Marianna Bishop, Sarah Michelle Gellar, and Roma Downey portray Kennedy in the 1991 miniseries A Woman Named Jackie, covering her entire life until the death of Aristotle Onassis. Of being contacted for the role, Downey reflected: "I thought I was a strange choice because I didn't think I looked anything like her and I was Irish." Half of Downey's wardrobe was designed by Shelley Komarov and Downey stated that though she had long harbored "great respect and admiration" for Kennedy, she was unaware of the troubles in her childhood. Reviewer Rick Kogan praised Downey with doing "a surprisingly fine job in the demanding title role", while Howard Rosenberg lamented Downey's performance failing to "pierce this thick glaze of superficiality." Ability credited the role with raising Downey's profile. In 1992, the miniseries won the Emmy Award for Outstanding Miniseries.
Rhoda Griffis portrays Kennedy in the 1992 film Love Field, set shortly before and in the aftermath of JFK's assassination. It was Griffis' feature film debut. Griffis said she had been told by her orthodontist of her resemblance to Kennedy and was cast as her upon walking into the auditions for the role.
On May 23, 1994, her funeral Mass was held a few blocks away from her apartment at the Church of St. Ignatius Loyola, the Catholic parish where she was baptized in 1929 and confirmed as a teenager. She was interred at Arlington National Cemetery in Arlington, Virginia, alongside President Kennedy, their son Patrick, and their stillborn daughter Arabella. President Bill Clinton delivered a eulogy at her graveside Service. At the time of her death, Onassis was survived by her children Caroline and John Jr., three grandchildren, sister Lee Radziwill, son-in-law Edwin Schlossberg, and half-brother James Lee Auchincloss. She left an estate that its executors valued at $43.7 million.
Following her resignation from Viking Press, Onassis was hired by Doubleday, where she worked as an associate Editor under an old friend, John Turner Sargent, Sr. Among the books she edited for the company are Larry Gonick's The Cartoon History of the Universe, the English translation of the three volumes of Naghib Mahfuz's Cairo Trilogy (with Martha Levin), and autobiographies of ballerina Gelsey Kirkland, singer-songwriter Carly Simon, and fashion icon Diana Vreeland. She also encouraged Dorothy West, her neighbor on Martha's Vineyard and the last surviving member of the Harlem Renaissance, to complete the novel The Wedding (1995), a multi-generational story about race, class, wealth, and power in the U.S..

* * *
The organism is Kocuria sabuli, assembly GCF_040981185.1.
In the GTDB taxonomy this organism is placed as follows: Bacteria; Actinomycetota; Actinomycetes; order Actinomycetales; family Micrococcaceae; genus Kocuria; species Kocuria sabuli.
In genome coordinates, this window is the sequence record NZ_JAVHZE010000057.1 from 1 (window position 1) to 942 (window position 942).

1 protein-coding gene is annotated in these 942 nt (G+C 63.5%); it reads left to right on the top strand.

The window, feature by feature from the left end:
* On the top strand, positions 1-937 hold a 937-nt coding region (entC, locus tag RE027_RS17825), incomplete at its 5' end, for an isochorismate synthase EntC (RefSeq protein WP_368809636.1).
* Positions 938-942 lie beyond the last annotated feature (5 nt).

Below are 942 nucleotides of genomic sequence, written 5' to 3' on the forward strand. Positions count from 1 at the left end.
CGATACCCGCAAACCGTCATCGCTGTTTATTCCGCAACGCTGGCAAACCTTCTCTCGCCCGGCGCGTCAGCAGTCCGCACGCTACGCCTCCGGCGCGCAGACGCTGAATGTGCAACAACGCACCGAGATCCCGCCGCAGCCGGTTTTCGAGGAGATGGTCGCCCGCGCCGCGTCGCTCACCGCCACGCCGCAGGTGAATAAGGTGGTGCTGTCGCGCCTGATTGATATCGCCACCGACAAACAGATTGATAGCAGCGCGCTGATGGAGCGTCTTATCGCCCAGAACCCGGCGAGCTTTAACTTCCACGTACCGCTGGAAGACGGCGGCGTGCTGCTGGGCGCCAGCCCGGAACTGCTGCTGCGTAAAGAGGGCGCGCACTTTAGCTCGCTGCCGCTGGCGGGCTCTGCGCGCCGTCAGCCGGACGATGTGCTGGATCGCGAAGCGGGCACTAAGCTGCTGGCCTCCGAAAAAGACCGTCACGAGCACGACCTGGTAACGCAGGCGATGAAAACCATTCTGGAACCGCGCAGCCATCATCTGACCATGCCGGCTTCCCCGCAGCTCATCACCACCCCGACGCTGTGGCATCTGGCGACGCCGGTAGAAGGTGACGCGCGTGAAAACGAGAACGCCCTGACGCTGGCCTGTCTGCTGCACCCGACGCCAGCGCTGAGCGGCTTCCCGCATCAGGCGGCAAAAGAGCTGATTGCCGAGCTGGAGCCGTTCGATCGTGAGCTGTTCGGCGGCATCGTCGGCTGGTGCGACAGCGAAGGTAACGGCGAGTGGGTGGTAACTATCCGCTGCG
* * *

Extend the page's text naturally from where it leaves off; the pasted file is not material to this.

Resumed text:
Stephanie Romanov portrays Kennedy in the 2000 film Thirteen Days, taking place during the Cuban Missile Crisis. Philip French of The Guardian noted her small role and being out of "the loop" was accurate of women's roles in "the early Sixties." Laura Clifford called Romanov "unconvincing" in the role.
Jill Hennessy portrays Kennedy in the 2001 television film Jackie, Ethel, Joan: The Women of Camelot. Hennessy prepared for the performance by watching hours of archival footage of Kennedy and cited one of the reasons for her favoring of the miniseries was its distinctiveness in not focusing "strictly on the men or only on Jackie." Reviewers Anita Gates and Terry Kelleher believed Hennessy brought "elegance" to the role while Steve Oxman panned the performance: "Hennessy simply doesn’t possess the right natural grace. But this pic has a habit of telling us more that it shows us, and the Actress manages to communicate the most important elements of the story without ever making it especially convincing."
Jacqueline Bisset portrays Onassis in the 2003 film America's Prince: The John F. Kennedy Jr. Story. Bisset noted the glasses she used during the film were holdovers from a prior role in The Greek Tycoon. Neil Genzlinger observed that Bisset "should have known better" in taking on the role while Kristen Tauer wrote Bisset portraying Onassis as a mother was a "different central light than many proceeding films".